Tackle sour mood on the ground: ST editor to gov’t

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“There seems to be a certain sourness on the ground, with more grumbling than usual about issues especially to do with the government,” says the Straits Times editor-at-large, Han Fook Kwang, in The Sunday Times.

Mr Han calls on the government, especially the 4th generation leadership, to “rise to the occasion” and “tackle it”.

Mr Han says that in ‘many chat groups” which he belongs to, “more people seem to be getting worked up” over various issues.

“The latest was over ministerial salaries… recently stoked up by comments made by former prime minister, Goh Chok Tong, now Emeritus Senior Minister,” Mr Han wrote.

The former chief editor of the Straits Times put the sourness on the ground down to “the clash between longstanding views and shifting norms” which he says is not an easy gulf to bridge “because it is not about policies but about a way of thinking about politics and society, and the assumptions that go with it.”

From my own observation, Mr Han is not far off in his assessment of the mood on the ground. This is especially noteworthy given that the prime minister has just made his National Day Rally speech, an occasion where the government dishes out goodies to soothe whatever unhappiness there may be.

The somewhat dour mood in recent weeks was made worse by ESM Goh’s remarks.

Even among friends who are PAP supporters, the unhappiness was palpable.

“How could they say they are not paid enough?” a friend related to me what his own father, a staunch PAP faithful, said.

“I agree with commentators who have pointed out that overly high ministerial salaries poison the relationship between leaders and the led, reducing it to a transactional one,” Mr Han wrote. (See here: “Beyond snobbery, a poisonous elitism in the PAP”.)

As this writer pointed out in the article “Beyond snobbery…”, this elitist thinking is apparently endemic among PAP leaders and supporters, and it threatens to divide not just the people and the government, but the people themselves.

Already, there are signs of the more affluent segments of Singapore society flaunting their wealth, and even taunting the less affluent, or poorer, segments with it.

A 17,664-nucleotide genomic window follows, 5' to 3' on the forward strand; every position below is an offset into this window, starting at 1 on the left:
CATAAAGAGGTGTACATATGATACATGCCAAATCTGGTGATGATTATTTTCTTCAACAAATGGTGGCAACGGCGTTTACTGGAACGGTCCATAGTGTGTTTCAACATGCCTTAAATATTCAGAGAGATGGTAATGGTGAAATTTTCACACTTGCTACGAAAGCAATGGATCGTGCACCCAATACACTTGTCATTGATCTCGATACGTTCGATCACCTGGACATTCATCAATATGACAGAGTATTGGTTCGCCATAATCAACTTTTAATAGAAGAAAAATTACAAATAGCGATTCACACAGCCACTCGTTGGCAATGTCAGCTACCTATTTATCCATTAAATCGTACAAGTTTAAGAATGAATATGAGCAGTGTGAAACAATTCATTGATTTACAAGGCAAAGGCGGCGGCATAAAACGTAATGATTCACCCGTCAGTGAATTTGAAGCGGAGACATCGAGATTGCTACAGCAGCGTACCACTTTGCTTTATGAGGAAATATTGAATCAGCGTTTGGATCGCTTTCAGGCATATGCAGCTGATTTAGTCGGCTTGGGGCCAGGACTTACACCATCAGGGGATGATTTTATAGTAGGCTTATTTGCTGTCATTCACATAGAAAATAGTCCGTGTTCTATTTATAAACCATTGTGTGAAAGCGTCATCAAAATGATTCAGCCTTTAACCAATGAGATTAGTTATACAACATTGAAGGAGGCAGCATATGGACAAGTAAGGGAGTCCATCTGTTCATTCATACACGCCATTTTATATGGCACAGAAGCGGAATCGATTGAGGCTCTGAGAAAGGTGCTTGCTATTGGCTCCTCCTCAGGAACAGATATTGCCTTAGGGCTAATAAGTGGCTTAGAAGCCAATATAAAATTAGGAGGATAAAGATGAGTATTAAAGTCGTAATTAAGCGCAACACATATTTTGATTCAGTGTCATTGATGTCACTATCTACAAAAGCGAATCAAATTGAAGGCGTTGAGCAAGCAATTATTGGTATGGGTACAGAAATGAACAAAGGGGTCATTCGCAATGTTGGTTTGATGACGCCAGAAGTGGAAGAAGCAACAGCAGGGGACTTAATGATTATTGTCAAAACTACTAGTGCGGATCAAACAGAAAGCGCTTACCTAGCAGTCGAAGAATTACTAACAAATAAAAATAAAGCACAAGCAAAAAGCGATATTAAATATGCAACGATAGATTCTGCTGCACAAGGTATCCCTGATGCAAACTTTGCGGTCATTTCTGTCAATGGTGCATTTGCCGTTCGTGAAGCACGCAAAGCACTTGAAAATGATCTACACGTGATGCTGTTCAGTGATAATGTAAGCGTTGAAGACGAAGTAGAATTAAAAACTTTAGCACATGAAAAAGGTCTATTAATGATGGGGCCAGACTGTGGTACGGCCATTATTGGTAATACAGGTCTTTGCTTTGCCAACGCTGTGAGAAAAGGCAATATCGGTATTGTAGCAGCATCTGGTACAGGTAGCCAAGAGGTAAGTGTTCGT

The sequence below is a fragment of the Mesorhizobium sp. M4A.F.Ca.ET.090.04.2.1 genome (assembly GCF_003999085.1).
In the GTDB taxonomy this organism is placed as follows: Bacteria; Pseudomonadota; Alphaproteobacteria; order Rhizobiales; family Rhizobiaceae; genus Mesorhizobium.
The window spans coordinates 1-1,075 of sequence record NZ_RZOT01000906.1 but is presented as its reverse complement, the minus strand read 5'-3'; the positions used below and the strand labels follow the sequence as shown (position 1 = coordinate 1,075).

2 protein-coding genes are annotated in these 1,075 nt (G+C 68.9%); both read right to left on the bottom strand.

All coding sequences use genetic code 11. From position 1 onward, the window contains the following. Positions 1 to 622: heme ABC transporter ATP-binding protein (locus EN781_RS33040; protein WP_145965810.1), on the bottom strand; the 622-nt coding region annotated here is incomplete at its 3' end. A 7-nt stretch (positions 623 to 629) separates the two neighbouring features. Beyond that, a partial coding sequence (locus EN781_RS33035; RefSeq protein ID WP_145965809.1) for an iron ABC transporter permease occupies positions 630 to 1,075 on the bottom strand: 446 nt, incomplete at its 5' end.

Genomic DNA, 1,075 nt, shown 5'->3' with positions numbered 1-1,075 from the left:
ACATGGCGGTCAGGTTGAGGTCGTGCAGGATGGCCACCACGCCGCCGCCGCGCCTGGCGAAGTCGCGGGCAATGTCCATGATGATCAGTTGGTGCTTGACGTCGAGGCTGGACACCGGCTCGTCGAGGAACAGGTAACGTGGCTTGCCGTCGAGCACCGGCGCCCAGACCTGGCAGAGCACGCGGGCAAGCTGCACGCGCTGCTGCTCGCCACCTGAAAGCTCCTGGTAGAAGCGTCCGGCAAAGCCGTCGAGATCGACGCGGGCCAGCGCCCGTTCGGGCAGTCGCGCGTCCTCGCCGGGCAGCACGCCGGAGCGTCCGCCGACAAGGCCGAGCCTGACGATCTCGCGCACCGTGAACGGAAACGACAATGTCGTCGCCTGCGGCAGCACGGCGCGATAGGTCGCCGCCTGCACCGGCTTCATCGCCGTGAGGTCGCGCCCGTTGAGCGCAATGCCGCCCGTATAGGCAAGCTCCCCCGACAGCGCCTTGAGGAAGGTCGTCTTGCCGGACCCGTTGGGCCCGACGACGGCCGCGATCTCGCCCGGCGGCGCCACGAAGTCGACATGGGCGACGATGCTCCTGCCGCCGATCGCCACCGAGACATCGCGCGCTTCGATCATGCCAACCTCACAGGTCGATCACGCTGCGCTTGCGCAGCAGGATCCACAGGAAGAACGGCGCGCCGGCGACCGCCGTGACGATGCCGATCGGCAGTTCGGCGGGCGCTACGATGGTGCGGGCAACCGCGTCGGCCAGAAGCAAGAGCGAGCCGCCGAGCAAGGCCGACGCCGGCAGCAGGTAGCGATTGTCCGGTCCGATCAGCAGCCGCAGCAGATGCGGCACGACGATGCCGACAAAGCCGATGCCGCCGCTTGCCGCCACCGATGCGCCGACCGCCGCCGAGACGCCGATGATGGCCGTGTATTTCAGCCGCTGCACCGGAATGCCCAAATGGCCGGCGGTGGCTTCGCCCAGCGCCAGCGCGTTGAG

If the leadership openly and publicly keeps insisting that they deserve to be paid even more (millions), it cannot but encourage a divide among the people.

We must…  not allow ourselves to be divided between haves and have-nots,” Prime Minister Lee Hsien Loong said in his swearing-in speech after the general elections in 2006.

“We govern Singapore in trust..” he added.

This trust is now being tested in several ways.

One, the new so-called 4th generation leadership is fumbling and still trying to find its feet. You can see this inexperience in recent incidents (they still can’t decide who among them should be the next PM), and in the way several policies were carried through.

Two, the way the Reserved Election was bulldozed through Parliament, and then quickly held to allow Halimah Yacob to “win”, has made a segment of the population unhappy, including non-Chinese.

Third, the constant grumble of ministers about not being paid enough – despite already receiving millions and the highest salaries in the world for public servants – has left a bitter taste in the mouth, and has raised questions about the government’s moral authority.

Fourth, the announcement by PM Lee of the Vers programme also smacks of desperation and populism – the government urging Singaporeans not to expect home prices to continue to appreciate indefinitely, but at the same time introducing programmes like Vers and promising that prices will continue to rise. In short, the government seems to be caught trying to do the right thing (to solve a serious problem of depreciating home value), and doing the populist thing to ensure the ruling party does not lose too many votes.

As PM Lee and his older colleagues look to stepping down from the helm in the not-too-distant future, it is left to the 4G leadership to show the way, and to present a clear, convincing and inspiring future which Singaporeans can work towards.

At the moment, however, what the 4G has presented, by way of the Committee for the Future Economy and the President’s statement at the opening of Parliament, is nothing inspiring at all.

In fact, the first has been slammed as merely a repackaging of old ideas, while the second was seen as nothing more than motherhood statements along the same lines of years past.

And in other matters, freedom of the media, of the Arts, expression, civil society, and so on, there in fact seems to be a tightening, a going backward to even more archaic times.

So, what exactly is the 4G offering Singaporeans?

It seems to be more of the same – even politically, 4G leaders like Ong Ye Kung feel Singapore can afford only a one-party government, echoing that of the previous generations of leadership.

Yet, as Mr Han said, the 4G ministers now have “an opportunity to define their leadership, win over a new generation of Singaporeans and establish a relationship of trust and respect with the people.”

Will the 4G ministers take heed of such advice?

Well, the last time Mr Han pleaded with them to “speak plainly” so as to connect with the ground, he got lambasted for, basically, poking his nose into areas he is not familiar with.

For the sake of Singapore, let’s hope the 4G ministers will heed their own words, if not Mr Han’s – that they will, in the words of 4G minister Heng Swee Keat during the Budget debate in March, listen to Singaporeans “with humility and respect.”

Indeed, the 4G leadership need to step up – and they can start by telling Singaporeans what they feel about Mr Goh’s remarks on ministerial salaries, and lay that ghost to rest once and for all.